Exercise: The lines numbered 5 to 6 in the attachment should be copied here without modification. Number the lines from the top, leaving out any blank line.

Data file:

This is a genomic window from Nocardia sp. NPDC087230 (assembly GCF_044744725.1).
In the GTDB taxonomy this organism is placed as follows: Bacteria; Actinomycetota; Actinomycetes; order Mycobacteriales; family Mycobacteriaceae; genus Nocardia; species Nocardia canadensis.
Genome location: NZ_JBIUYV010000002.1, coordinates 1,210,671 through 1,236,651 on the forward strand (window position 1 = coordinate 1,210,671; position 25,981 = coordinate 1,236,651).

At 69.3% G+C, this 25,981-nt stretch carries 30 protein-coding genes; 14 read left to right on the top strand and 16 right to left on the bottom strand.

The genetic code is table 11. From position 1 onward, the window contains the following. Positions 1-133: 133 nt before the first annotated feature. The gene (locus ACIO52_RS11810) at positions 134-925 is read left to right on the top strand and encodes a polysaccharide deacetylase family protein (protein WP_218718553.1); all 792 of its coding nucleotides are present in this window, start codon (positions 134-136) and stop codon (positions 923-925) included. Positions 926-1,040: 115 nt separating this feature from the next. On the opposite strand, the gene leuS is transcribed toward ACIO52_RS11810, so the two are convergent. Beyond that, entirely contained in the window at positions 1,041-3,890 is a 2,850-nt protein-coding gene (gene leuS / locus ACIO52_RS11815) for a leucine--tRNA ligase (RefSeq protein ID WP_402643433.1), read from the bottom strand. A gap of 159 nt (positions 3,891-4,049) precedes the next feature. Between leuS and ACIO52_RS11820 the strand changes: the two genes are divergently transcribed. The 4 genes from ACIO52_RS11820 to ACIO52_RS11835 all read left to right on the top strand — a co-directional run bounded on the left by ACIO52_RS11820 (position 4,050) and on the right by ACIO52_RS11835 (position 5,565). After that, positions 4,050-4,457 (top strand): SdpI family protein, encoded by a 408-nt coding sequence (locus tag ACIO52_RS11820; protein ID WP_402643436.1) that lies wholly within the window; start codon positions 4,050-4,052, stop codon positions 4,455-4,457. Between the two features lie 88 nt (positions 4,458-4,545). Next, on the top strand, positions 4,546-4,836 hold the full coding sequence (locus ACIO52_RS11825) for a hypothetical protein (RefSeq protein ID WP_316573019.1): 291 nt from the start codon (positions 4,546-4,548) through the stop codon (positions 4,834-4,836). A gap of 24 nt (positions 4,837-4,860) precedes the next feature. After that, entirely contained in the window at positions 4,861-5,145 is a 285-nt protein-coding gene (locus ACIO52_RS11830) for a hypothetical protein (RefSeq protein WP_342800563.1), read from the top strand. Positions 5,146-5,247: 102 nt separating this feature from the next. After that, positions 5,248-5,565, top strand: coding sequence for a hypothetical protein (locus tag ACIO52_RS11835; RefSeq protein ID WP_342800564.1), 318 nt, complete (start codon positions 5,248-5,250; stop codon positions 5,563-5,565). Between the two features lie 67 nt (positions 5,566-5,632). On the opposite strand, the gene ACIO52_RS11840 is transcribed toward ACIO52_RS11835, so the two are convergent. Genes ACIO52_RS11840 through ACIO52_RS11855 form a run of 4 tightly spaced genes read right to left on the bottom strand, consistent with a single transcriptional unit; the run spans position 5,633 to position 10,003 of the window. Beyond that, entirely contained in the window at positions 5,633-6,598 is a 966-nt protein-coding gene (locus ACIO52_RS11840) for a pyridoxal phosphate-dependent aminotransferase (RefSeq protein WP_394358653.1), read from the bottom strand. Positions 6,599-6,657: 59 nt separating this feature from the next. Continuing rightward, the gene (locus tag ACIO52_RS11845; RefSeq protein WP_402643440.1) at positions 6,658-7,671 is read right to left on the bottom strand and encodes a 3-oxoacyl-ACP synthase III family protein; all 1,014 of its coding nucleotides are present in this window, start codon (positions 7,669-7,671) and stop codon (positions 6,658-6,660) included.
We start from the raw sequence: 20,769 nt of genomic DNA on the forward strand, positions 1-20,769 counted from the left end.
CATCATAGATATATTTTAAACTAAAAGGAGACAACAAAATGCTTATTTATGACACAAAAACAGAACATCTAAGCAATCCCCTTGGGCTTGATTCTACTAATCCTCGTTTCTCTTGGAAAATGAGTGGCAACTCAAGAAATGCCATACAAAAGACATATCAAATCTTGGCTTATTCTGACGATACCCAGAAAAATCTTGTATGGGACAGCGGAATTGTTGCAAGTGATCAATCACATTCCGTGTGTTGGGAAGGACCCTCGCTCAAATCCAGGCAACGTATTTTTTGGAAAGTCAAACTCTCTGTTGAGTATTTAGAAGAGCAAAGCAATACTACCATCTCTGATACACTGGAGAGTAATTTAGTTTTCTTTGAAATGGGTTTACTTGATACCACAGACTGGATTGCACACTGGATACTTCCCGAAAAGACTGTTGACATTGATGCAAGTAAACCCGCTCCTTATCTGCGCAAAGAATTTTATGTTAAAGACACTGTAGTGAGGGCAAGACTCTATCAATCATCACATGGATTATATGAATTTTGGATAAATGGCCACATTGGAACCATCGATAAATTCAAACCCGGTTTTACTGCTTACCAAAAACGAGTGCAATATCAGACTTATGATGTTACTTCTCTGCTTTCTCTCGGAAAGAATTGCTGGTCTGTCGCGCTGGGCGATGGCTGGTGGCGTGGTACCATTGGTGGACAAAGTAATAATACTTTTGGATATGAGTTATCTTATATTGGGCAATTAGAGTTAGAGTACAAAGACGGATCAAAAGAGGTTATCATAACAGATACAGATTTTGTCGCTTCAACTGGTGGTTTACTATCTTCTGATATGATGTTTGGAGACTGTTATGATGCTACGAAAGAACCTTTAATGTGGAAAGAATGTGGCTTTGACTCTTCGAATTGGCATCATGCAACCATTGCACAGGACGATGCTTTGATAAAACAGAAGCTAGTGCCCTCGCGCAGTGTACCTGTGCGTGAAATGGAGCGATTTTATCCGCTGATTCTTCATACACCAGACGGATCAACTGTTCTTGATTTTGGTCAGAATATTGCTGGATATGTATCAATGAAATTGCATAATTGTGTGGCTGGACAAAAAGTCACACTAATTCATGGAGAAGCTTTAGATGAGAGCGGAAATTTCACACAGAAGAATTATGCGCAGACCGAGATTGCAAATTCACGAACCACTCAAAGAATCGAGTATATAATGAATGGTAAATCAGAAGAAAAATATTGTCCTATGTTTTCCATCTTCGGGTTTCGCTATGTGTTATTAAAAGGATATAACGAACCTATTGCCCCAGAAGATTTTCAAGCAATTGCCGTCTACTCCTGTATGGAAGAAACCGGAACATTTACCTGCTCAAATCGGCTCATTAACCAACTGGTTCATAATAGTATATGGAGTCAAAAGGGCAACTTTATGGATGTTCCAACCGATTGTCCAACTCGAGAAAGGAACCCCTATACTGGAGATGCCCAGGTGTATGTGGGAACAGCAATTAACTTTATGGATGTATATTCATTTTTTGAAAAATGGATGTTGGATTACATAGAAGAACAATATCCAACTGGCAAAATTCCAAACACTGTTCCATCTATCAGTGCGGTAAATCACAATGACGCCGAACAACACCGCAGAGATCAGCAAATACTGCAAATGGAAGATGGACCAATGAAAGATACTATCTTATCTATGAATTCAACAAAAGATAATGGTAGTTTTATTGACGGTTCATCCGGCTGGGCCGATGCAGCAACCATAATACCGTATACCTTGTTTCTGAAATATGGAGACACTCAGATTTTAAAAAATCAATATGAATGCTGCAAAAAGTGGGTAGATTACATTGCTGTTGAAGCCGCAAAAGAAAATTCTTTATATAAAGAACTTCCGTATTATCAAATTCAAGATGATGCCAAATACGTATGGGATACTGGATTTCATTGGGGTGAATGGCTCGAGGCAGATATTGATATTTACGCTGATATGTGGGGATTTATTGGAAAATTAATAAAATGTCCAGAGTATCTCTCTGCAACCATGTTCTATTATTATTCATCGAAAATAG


The genetic code is table 11. From position 1 onward, the window contains the following. Positions 1-133: 133 nt before the first annotated feature. The gene (locus ACIO52_RS11810) at positions 134-925 is read left to right on the top strand and encodes a polysaccharide deacetylase family protein (protein WP_218718553.1); all 792 of its coding nucleotides are present in this window, start codon (positions 134-136) and stop codon (positions 923-925) included. Positions 926-1,040: 115 nt separating this feature from the next. On the opposite strand, the gene leuS is transcribed toward ACIO52_RS11810, so the two are convergent. Beyond that, entirely contained in the window at positions 1,041-3,890 is a 2,850-nt protein-coding gene (gene leuS / locus ACIO52_RS11815) for a leucine--tRNA ligase (RefSeq protein ID WP_402643433.1), read from the bottom strand. A gap of 159 nt (positions 3,891-4,049) precedes the next feature. Between leuS and ACIO52_RS11820 the strand changes: the two genes are divergently transcribed. The 4 genes from ACIO52_RS11820 to ACIO52_RS11835 all read left to right on the top strand — a co-directional run bounded on the left by ACIO52_RS11820 (position 4,050) and on the right by ACIO52_RS11835 (position 5,565). After that, positions 4,050-4,457 (top strand): SdpI family protein, encoded by a 408-nt coding sequence (locus tag ACIO52_RS11820; protein ID WP_402643436.1) that lies wholly within the window; start codon positions 4,050-4,052, stop codon positions 4,455-4,457. Between the two features lie 88 nt (positions 4,458-4,545). Next, on the top strand, positions 4,546-4,836 hold the full coding sequence (locus ACIO52_RS11825) for a hypothetical protein (RefSeq protein ID WP_316573019.1): 291 nt from the start codon (positions 4,546-4,548) through the stop codon (positions 4,834-4,836). A gap of 24 nt (positions 4,837-4,860) precedes the next feature. After that, entirely contained in the window at positions 4,861-5,145 is a 285-nt protein-coding gene (locus ACIO52_RS11830) for a hypothetical protein (RefSeq protein WP_342800563.1), read from the top strand. Positions 5,146-5,247: 102 nt separating this feature from the next. After that, positions 5,248-5,565, top strand: coding sequence for a hypothetical protein (locus tag ACIO52_RS11835; RefSeq protein ID WP_342800564.1), 318 nt, complete (start codon positions 5,248-5,250; stop codon positions 5,563-5,565). Between the two features lie 67 nt (positions 5,566-5,632). On the opposite strand, the gene ACIO52_RS11840 is transcribed toward ACIO52_RS11835, so the two are convergent. Genes ACIO52_RS11840 through ACIO52_RS11855 form a run of 4 tightly spaced genes read right to left on the bottom strand, consistent with a single transcriptional unit; the run spans position 5,633 to position 10,003 of the window. Beyond that, entirely contained in the window at positions 5,633-6,598 is a 966-nt protein-coding gene (locus ACIO52_RS11840) for a pyridoxal phosphate-dependent aminotransferase (RefSeq protein WP_394358653.1), read from the bottom strand. Positions 6,599-6,657: 59 nt separating this feature from the next. Continuing rightward, the gene (locus tag ACIO52_RS11845; RefSeq protein WP_402643440.1) at positions 6,658-7,671 is read right to left on the bottom strand and encodes a 3-oxoacyl-ACP synthase III family protein; all 1,014 of its coding nucleotides are present in this window, start codon (positions 7,669-7,671) and stop codon (positions 6,658-6,660) included.
We start from the raw sequence: 20,769 nt of genomic DNA on the forward strand, positions 1-20,769 counted from the left end.